New research conducted by scientists at The University of Arizona shows that cord tissue cryopreservation does not affect its ability to provide viable stem cells for therapeutic application.
What is Cord Tissue Cryopreservation?
The tissue from the human umbilical cord is known to be a rich source of a special kind of stem cells called Mesenchymal Stem Cells (MSCs). These MSCs are multipotent, which means that they can differentiate into a wide range of cells, including those of the bone, cartilage, and fat. Because of their broad differentiation potential, MSCs derived from cord tissue are currently the subject of nearly 50 clinical trials and hundreds of scientific research studies. Yet, until recently, most of the research used MSCs that were extracted from fresh cord tissue, and there was little published data from MSCs isolated from cryopreserved, or frozen, tissue.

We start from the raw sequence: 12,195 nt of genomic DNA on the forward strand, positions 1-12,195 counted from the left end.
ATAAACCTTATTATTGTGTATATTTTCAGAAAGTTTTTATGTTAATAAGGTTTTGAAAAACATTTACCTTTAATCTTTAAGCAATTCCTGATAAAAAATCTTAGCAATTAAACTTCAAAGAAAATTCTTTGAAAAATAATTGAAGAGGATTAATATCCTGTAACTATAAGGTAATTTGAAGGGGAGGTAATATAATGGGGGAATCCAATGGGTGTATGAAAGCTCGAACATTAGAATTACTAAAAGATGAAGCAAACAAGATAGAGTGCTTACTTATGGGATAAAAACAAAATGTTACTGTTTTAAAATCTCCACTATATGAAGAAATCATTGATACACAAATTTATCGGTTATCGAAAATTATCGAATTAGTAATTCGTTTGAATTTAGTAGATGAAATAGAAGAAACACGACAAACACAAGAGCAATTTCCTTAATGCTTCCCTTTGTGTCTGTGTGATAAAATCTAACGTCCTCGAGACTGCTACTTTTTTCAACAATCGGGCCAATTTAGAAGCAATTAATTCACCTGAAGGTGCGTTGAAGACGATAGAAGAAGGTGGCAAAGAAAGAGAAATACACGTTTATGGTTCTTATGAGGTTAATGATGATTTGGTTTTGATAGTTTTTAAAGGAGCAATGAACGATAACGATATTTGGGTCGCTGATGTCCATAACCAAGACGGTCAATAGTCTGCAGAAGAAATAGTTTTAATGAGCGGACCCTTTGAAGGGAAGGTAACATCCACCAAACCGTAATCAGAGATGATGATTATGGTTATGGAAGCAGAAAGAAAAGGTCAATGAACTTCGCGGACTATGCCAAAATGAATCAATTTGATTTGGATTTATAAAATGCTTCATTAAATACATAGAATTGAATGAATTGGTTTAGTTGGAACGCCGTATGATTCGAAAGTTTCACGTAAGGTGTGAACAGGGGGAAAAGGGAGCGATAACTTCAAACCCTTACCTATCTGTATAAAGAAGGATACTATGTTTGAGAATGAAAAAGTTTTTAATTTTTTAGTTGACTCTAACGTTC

There were no significant differences between the fresh and the frozen groups, and viable MSCs were able to be isolated from both.
What Did This New Study Discover About Cord Tissue Cryopreservation?
In the new study, cords collected from 10 donors were either cryopreserved or used immediately, and the two groups were then compared using MSC-specific markers. According to the data, there were no significant differences between the fresh and the frozen groups, and viable MSCs were able to be isolated from both. This new information will undoubtedly become useful for developing optimal strategies for preserving MSCs, especially as the option to store cord tissue for future use becomes more popular.